I’m putting together some activities to help students understand more fluent English speech, ready for a seminar on listening skills I’m running next weekend. One of the activities is micro-dictations of common questions spoken at as normal a speed as possible. It can be difficult to find things like this ready-prepared, so I’ve recorded some and embedded them here:
A few days after I arrived in Sevastopol, Lea Sobocan posted this on facebook:
I have a request for my PLN – more specifically for the segment of you who have experienced living in another country/culture.
I’m currently discussing moving to another country/immigration with my students and I’d really appreciate any thoughts, feelings, difficulties and joys to be found in living abroad. Preferably in audio form, but whatever works for you.
Some of the people I’ve spoken with saw immigration to another country as something you just get up and do and they seem to be certain everyone will greet them with open arms. I’d like to offer a more balanced view and a first-hand account of someone who had this experience.
Any help, in form of text, audio clip or similar will be greatly appreciated.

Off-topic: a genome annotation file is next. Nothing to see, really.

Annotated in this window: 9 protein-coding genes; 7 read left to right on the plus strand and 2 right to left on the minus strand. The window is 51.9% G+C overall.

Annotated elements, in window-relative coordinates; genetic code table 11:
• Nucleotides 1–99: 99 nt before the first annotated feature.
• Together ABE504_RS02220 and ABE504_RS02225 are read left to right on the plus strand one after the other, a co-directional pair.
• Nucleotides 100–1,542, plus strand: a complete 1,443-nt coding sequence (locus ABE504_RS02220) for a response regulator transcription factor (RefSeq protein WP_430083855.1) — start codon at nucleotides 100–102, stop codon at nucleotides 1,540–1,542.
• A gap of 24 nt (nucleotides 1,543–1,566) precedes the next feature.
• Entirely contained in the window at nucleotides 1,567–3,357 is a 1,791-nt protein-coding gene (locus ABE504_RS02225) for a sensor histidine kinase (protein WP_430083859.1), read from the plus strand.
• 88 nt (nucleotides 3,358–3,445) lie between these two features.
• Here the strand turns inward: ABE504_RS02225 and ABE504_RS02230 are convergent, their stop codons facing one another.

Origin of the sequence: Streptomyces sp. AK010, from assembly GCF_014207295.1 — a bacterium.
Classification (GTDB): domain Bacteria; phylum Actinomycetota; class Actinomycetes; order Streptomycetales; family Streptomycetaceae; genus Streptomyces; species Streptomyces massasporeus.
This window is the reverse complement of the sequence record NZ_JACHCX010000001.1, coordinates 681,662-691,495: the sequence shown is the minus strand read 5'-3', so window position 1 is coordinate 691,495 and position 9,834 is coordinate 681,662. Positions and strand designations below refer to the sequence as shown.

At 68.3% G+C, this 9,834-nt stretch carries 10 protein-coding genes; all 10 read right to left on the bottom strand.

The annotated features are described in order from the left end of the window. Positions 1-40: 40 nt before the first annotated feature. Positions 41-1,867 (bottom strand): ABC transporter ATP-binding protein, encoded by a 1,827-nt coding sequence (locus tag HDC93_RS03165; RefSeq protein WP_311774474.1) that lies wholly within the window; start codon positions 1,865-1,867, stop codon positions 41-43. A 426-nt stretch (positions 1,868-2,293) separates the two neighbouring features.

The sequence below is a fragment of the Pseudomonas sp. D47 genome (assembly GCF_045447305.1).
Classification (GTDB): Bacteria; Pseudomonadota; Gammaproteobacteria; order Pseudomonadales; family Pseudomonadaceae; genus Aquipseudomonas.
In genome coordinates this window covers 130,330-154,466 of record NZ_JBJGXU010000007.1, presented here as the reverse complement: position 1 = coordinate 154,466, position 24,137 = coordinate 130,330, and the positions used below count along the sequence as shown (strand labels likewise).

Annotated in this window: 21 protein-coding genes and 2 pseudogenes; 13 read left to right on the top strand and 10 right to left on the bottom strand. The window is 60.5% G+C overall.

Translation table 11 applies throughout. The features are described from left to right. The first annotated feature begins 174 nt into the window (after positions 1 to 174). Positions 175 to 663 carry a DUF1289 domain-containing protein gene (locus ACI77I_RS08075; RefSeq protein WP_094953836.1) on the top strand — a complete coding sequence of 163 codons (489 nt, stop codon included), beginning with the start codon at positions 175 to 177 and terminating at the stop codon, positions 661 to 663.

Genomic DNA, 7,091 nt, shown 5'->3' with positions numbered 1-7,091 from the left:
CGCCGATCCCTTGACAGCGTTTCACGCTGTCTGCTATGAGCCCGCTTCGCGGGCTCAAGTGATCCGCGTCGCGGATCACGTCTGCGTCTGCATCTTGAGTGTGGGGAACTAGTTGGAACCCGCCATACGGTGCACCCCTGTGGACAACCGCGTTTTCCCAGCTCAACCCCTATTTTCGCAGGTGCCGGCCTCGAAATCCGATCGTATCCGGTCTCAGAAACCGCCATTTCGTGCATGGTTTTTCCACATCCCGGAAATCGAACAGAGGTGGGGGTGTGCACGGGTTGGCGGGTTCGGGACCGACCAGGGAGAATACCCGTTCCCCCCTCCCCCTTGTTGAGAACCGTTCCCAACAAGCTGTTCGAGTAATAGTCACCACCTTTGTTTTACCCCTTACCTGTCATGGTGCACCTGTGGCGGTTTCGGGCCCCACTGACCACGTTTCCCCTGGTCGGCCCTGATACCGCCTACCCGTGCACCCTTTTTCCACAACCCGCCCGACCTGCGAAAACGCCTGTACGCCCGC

Lea had helped me before by recording a clip about her favourite TV show, so I thought it was only fair I return the favour. I recorded this audioboo about moving to Sevastopol, then promptly forgot about it:
A few days later I was surprised to get a message from Claire Hart telling me that she had created a series of activities around my two-minute recording. I asked her to share the result with you, and I think you’ll agree, it’s a pretty good lesson. Thanks Claire!
How Claire used the recording
Killing a bit of time before the first class of the day, I found myself reading my Twitter feed. One of the tweets that popped up was from Sandy Millin. It was a link to an audio recording she had posted on Audioboo where she talked about her experience of recently relocating to Sevastopol, Ukraine. The class I was about to start teaching was a C1 group who had asked for practice listening to British people speaking because they tend to find their British colleagues difficult to understand. I’d been using excerpts from BBC television series and BBC world service podcasts with them over the previous weeks, but Sandy’s recording seemed to provide a refreshing alternative to that.